An Inventory of the Historical Monuments in Middlesex. Originally published by His Majesty's Stationery Office, London, 1937.
This free content was digitised by double rekeying and sponsored by English Heritage. All rights reserved.
45 SOUTHGATE (D.b.)
(O.S. 6 in. VII, S.W.)
Southgate is a modern parish adjoining Enfield on the S.
(1) Parish Church of Christ Church, on the S. side of Waterfall Road, was founded as a chapel of Edmonton by Sir John Weld in 1615. The original building was demolished in 1862 and the present church built to the E. of it. It contains, from the old chapel, the following:—
Fittings—Bells: ten and sanctus; sanctus by W. Carter and T. Bartlet, 1616, given by Lady Joane Brooke. Monuments: In tower—on N. wall, (1) to Sir John Weld, 1622–3, black marble tablet in painted frame with achievement-of-arms; (2) to George Hadley, 1654, and Ann (Harrison), his second wife, plain black marble tablet. In churchyard—W. of tower, (3) to Ann (Phillipes), wife of Larrance Cranaway, 1648, headstone; (4) to Rebecca, daughter of Cap. Edward Shrawley, 1683, headstone. Miscellanea: In ringing-room of tower—stone tablet inscribed "Weld Chapel 1622," but perhaps of later date.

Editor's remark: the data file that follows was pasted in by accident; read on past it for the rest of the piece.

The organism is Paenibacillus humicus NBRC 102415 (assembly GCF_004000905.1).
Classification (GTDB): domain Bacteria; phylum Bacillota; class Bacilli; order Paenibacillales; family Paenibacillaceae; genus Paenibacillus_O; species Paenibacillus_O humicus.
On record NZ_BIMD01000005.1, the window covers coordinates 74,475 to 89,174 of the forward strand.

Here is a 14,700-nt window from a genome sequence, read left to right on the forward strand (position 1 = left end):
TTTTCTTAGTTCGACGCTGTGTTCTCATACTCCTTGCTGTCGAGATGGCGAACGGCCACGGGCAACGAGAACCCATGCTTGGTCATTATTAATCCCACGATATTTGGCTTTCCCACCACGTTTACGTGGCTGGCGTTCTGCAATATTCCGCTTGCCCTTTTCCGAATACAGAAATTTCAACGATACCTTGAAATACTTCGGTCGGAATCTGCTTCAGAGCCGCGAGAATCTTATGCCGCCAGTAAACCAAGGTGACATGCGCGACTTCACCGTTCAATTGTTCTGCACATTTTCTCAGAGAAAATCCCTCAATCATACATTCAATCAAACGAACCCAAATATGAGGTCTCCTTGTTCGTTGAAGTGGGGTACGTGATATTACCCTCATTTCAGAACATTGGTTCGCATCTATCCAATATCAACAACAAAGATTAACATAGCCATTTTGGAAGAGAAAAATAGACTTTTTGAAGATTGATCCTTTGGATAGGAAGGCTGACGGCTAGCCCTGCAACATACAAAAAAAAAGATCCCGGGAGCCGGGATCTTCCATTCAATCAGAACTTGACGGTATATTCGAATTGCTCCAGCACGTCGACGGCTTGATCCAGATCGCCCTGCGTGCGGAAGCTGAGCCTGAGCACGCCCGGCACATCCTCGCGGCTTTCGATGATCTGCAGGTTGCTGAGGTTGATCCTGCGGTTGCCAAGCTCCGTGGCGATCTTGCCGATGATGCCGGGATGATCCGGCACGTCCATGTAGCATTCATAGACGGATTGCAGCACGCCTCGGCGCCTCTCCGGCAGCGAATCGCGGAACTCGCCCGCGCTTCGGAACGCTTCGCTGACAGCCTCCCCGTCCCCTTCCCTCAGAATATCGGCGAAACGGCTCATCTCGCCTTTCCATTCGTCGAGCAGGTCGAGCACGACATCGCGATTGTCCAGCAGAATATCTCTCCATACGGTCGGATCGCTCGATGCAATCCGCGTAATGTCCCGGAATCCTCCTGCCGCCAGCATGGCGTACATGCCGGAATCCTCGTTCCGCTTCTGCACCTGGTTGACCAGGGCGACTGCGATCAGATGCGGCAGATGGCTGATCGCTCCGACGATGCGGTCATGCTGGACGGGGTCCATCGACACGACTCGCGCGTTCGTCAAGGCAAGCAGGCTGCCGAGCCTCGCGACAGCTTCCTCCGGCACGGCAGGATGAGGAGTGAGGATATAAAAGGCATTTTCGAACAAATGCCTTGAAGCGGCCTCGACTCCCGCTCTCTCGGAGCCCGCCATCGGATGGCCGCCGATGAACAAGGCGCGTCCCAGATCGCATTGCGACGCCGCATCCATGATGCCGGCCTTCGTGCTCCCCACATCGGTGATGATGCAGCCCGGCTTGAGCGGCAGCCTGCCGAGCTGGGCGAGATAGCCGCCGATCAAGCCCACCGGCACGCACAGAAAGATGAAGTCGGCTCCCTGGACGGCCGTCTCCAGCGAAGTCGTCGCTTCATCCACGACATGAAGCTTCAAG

(2) Homestead Moat, on the N. side of Ford's Grove and E. of the New River, is fragmentary.
(3) Skinners' Almshouses, in the N. angle between Green Lanes and Fox Lane, were built in 1895, on the removal of the earlier building in Great St. Helen's, City. On the modern gate-piers are the figures of an almsman and an almswoman and on the front of the chapel is a cartouche of the arms of the Skinners' Company; these are of late 17th-century date. The almshouses were originally founded by Sir Andrew Judd in 1551 and augmented by Lewis Newbery in 1688.